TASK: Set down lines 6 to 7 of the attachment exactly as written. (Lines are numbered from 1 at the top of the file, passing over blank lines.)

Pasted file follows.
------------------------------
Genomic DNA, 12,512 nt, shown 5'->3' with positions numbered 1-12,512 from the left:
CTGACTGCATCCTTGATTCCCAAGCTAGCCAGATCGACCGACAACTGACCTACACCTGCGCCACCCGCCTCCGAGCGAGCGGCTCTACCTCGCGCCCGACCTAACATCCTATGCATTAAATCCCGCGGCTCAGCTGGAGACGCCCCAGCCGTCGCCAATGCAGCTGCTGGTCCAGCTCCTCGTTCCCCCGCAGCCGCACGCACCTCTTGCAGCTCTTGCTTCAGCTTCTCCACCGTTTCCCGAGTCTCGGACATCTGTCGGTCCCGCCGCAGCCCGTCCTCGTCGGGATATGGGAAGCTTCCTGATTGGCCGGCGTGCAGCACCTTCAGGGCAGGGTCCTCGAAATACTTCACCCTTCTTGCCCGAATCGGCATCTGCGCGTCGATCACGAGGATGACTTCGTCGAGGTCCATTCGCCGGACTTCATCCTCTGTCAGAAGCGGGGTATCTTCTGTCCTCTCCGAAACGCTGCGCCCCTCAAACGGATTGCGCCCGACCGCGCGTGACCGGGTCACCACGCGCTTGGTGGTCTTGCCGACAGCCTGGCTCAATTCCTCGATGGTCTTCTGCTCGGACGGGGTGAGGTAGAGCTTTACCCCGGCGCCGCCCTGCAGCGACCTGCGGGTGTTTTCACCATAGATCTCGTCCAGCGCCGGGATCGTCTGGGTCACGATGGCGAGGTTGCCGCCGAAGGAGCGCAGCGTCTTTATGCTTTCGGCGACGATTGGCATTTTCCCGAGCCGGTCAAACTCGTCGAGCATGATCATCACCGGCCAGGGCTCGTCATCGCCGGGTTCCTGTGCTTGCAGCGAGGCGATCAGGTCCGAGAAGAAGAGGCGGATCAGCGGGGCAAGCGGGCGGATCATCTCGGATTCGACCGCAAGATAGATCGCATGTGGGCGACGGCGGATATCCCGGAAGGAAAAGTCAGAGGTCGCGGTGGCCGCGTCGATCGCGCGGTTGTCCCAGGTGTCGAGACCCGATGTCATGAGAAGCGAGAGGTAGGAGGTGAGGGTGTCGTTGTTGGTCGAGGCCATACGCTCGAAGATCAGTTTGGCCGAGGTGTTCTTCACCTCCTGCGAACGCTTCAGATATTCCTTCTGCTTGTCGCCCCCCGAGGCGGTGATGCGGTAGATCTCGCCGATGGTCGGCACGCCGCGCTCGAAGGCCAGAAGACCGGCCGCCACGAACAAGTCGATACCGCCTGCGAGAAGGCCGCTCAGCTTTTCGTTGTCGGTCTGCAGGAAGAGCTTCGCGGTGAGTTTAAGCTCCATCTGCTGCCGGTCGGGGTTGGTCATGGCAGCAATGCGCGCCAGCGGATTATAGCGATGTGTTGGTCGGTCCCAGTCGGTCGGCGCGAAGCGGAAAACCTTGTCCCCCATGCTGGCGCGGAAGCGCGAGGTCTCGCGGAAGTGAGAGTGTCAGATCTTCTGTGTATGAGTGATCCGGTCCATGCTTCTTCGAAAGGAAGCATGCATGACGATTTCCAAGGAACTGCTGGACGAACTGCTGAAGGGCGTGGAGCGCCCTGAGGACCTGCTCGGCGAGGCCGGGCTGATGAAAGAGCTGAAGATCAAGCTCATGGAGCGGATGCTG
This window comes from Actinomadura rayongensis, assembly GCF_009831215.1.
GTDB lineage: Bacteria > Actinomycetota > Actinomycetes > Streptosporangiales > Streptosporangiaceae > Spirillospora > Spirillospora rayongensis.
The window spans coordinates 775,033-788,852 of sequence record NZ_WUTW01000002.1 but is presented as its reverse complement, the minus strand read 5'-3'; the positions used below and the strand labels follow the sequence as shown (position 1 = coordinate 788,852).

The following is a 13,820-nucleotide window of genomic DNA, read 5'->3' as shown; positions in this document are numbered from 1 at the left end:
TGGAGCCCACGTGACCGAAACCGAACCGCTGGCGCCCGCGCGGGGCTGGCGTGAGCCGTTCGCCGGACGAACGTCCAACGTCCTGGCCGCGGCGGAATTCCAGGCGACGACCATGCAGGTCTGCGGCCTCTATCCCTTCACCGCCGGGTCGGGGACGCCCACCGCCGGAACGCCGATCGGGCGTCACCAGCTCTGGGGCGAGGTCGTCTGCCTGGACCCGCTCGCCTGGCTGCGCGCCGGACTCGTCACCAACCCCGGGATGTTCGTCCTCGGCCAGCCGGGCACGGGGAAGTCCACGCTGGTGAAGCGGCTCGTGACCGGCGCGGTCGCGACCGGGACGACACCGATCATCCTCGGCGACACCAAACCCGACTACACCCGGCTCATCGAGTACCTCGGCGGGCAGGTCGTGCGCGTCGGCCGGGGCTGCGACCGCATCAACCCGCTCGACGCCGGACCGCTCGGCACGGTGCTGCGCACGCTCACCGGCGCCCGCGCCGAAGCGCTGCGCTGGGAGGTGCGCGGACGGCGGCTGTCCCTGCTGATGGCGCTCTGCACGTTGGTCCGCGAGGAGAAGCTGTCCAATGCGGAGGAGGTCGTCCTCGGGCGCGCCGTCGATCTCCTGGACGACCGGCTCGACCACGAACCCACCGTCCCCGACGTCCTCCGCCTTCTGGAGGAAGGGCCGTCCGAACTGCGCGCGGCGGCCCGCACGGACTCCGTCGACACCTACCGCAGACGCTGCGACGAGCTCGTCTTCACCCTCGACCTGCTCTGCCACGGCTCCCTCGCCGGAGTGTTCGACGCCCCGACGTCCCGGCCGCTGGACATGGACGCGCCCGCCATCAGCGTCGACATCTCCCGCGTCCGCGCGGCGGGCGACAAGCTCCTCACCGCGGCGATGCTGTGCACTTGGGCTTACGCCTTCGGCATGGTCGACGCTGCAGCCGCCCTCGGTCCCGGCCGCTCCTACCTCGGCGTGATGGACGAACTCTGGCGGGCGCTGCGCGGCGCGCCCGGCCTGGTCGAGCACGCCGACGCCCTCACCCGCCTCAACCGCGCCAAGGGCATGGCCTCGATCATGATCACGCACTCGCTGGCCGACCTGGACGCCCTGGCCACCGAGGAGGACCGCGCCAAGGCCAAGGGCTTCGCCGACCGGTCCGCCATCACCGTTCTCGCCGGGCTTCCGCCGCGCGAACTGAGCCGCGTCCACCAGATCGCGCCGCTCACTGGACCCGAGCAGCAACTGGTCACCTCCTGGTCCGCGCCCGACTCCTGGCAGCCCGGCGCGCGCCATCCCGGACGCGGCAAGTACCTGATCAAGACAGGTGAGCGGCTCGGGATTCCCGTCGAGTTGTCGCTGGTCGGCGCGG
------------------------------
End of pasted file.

The following is a 13,820-nucleotide window of genomic DNA, read 5'->3' as shown; positions in this document are numbered from 1 at the left end:
TGGAGCCCACGTGACCGAAACCGAACCGCTGGCGCCCGCGCGGGGCTGGCGTGAGCCGTTCGCCGGACGAACGTCCAACGTCCTGGCCGCGGCGGAATTCCAGGCGACGACCATGCAGGTCTGCGGCCTCTATCCCTTCACCGCCGGGTCGGGGACGCCCACCGCCGGAACGCCGATCGGGCGTCACCAGCTCTGGGGCGAGGTCGTCTGCCTGGACCCGCTCGCCTGGCTGCGCGCCGGACTCGTCACCAACCCCGGGATGTTCGTCCTCGGCCAGCCGGGCACGGGGAAGTCCACGCTGGTGAAGCGGCTCGTGACCGGCGCGGTCGCGACCGGGACGACACCGATCATCCTCGGCGACACCAAACCCGACTACACCCGGCTCATCGAGTACCTCGGCGGGCAGGTCGTGCGCGTCGGCCGGGGCTGCGACCGCATCAACCCGCTCGACGCCGGACCGCTCGGCACGGTGCTGCGCACGCTCACCGGCGCCCGCGCCGAAGCGCTGCGCTGGGAGGTGCGCGGACGGCGGCTGTCCCTGCTGATGGCGCTCTGCACGTTGGTCCGCGAGGAGAAGCTGTCCAATGCGGAGGAGGTCGTCCTCGGGCGCGCCGTCGATCTCCTGGACGACCGGCTCGACCACGAACCCACCGTCCCCGACGTCCTCCGCCTTCTGGAGGAAGGGCCGTCCGAACTGCGCGCGGCGGCCCGCACGGACTCCGTCGACACCTACCGCAGACGCTGCGACGAGCTCGTCTTCACCCTCGACCTGCTCTGCCACGGCTCCCTCGCCGGAGTGTTCGACGCCCCGACGTCCCGGCCGCTGGACATGGACGCGCCCGCCATCAGCGTCGACATCTCCCGCGTCCGCGCGGCGGGCGACAAGCTCCTCACCGCGGCGATGCTGTGCACTTGGGCTTACGCCTTCGGCATGGTCGACGCTGCAGCCGCCCTCGGTCCCGGCCGCTCCTACCTCGGCGTGATGGACGAACTCTGGCGGGCGCTGCGCGGCGCGCCCGGCCTGGTCGAGCACGCCGACGCCCTCACCCGCCTCAACCGCGCCAAGGGCATGGCCTCGATCATGATCACGCACTCGCTGGCCGACCTGGACGCCCTGGCCACCGAGGAGGACCGCGCCAAGGCCAAGGGCTTCGCCGACCGGTCCGCCATCACCGTTCTCGCCGGGCTTCCGCCGCGCGAACTGAGCCGCGTCCACCAGATCGCGCCGCTCACTGGACCCGAGCAGCAACTGGTCACCTCCTGGTCCGCGCCCGACTCCTGGCAGCCCGGCGCGCGCCATCCCGGACGCGGCAAGTACCTGATCAAGACAGGTGAGCGGCTCGGGATTCCCGTCGAGTTGTCGCTGGTCGGCGCGG